Salvatore R. Beltrone Marital Trust II v Lavelle & Finn, LLP
2004 NY Slip Op 09360 [13 AD3d 869]
December 16, 2004
Appellate Division, Third Department
Published by New York State Law Reporting Bureau pursuant to Judiciary Law § 431.
As corrected through Wednesday, February 23, 2005

Salvatore R. Beltrone Marital Trust II et al., Respondents, v Lavelle and Finn, LLP, Appellant, et al., Defendant.


Peters, J. Appeal from that part of an order of the Supreme Court (Benza, J.), entered August 13, 2003 in Albany County, which denied the motion of defendant Lavelle and Finn, LLP to dismiss the complaint against it.

In November 1988, Salvatore Beltrone and plaintiff AYCO Partners leased office space at 450 New Karner Road in the Town of Colonie, Albany County, to James Conway, an attorney, for a period of five years; the term was later extended to November 30, 1998. When Conway passed away, the law firm of defendant Conway, Lavelle & Finn, LLP (hereinafter C, L & F) was substituted as tenant pursuant to a "Lease Modification Agreement." By that agreement, signed by Martin Finn as a member of C, L & F, as well as AYCO and Beltrone, as landlords, the term was again extended until November 30, 2003. After Beltrone passed away, his interest in the premises was ultimately deeded to plaintiff Salvatore R. Beltrone Marital Trust II (hereinafter the trust). Hence, as of September 1999, the property was owned by AYCO and the trust.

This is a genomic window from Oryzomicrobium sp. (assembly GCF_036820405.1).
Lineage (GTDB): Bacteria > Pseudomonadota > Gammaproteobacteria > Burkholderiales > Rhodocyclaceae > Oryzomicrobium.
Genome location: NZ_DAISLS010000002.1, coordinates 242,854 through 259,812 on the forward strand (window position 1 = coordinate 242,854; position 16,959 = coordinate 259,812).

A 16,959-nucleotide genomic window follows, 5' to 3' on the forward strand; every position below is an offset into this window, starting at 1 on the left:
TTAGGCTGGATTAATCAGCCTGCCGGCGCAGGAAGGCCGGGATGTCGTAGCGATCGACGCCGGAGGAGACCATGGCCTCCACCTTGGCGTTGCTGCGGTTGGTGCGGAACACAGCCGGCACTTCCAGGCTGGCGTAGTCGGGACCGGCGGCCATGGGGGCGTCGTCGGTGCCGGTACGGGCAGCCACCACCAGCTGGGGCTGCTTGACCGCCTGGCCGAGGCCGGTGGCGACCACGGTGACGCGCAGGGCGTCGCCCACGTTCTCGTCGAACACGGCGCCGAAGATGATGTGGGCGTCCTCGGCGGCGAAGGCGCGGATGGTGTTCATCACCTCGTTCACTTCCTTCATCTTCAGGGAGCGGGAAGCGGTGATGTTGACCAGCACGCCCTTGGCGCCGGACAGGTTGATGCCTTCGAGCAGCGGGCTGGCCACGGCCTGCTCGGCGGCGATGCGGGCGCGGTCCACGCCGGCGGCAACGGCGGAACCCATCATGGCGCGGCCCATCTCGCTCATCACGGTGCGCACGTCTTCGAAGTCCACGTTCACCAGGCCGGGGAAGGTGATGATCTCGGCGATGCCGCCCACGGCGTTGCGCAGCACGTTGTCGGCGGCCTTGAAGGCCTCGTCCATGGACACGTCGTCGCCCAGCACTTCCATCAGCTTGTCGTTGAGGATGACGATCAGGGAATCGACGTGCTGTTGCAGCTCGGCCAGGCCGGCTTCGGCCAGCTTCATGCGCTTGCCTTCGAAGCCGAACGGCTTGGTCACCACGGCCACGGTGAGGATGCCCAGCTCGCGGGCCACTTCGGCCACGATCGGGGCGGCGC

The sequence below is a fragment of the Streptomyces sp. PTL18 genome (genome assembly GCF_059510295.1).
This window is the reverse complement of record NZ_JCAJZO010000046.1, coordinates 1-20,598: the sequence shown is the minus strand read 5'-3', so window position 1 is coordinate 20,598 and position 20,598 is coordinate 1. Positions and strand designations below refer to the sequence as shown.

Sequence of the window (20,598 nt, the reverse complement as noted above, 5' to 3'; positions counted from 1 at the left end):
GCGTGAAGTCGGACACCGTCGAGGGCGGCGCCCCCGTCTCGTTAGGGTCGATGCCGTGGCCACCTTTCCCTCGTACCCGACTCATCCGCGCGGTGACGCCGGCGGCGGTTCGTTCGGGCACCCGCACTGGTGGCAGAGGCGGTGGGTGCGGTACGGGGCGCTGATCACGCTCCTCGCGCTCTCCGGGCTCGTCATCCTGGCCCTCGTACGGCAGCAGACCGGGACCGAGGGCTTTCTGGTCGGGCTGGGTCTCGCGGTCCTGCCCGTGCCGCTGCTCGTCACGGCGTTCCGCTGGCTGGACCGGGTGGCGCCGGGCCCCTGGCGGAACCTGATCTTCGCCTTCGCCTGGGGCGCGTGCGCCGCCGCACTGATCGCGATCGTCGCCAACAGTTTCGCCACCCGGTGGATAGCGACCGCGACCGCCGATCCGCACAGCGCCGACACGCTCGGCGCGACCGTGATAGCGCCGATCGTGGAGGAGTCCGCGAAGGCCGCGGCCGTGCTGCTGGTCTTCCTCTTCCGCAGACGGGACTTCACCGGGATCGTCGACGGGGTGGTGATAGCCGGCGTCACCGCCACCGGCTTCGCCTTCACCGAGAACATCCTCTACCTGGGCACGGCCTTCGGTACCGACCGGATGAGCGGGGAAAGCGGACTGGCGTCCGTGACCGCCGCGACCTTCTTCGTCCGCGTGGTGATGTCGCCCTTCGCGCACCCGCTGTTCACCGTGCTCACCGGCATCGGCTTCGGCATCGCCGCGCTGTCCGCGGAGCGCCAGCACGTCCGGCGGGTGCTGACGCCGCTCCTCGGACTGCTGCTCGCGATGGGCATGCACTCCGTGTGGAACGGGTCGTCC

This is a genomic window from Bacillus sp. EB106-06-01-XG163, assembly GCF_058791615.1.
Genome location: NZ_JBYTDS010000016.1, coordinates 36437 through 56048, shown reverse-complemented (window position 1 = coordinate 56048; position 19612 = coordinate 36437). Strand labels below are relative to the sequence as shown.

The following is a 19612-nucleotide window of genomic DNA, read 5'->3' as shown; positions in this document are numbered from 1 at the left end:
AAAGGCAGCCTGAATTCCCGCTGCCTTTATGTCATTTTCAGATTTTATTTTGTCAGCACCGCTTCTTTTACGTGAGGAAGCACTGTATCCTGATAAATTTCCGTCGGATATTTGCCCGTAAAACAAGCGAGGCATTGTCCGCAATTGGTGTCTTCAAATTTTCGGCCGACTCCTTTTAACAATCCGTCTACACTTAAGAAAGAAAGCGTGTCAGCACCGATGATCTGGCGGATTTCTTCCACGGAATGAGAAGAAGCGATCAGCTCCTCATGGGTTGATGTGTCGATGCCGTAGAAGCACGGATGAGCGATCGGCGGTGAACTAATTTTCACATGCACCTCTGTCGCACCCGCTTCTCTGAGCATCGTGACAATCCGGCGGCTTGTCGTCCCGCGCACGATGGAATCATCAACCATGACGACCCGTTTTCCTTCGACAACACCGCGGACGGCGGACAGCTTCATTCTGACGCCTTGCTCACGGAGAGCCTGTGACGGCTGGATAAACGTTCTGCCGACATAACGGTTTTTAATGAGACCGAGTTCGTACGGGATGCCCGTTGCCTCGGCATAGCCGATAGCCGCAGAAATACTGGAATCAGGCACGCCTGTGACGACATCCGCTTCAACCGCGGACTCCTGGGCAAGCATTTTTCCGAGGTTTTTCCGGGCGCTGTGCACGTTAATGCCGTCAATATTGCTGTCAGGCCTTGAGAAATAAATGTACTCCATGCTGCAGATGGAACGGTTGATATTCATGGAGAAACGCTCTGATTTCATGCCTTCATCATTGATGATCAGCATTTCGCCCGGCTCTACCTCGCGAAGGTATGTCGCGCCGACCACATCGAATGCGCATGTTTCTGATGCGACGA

In November 2001, partners John Lavelle and Finn terminated C, L & F pursuant to a certificate of withdrawal. That same day, Lavelle and Finn filed a certificate of registration creating defendant Lavelle and Finn, LLP (hereinafter defendant), a new limited liability law [*2]partnership. It filed its certificate of registration with the Secretary of State on or about December 3, 2001, identifying its principal office as "450 New Karner Road, Albany, New York." On or about that date, defendant took over possession of the leased premises, paying rent from December 3, 2001 until it formally vacated the premises on March 3, 2003. At the time of its possession as defendant, it changed C, L & F's utility accounts, security and computer access codes, locks and signage to reflect the new firm name, but assumed C, L & F's telephone and fax numbers. According to both plaintiffs' counsel and their property manager, conversations with Lavelle confirmed "that [C, L & F] had merely implemented a name change, and would continue business as usual." Believing the lease to be fully intact, neither plaintiffs' counsel nor their property manager sought a formal amendment or modification to the lease.

After defendant vacated the premises and failed to pay rent, plaintiffs commenced this action against both defendant and C, L & F to recover all amounts due between March 2003 and November 30, 2003, the end of the modified lease term. Defendant moved to dismiss the complaint and plaintiffs cross-moved for leave to amend. Supreme Court denied the motion to dismiss and granted leave to amend. Defendant appeals.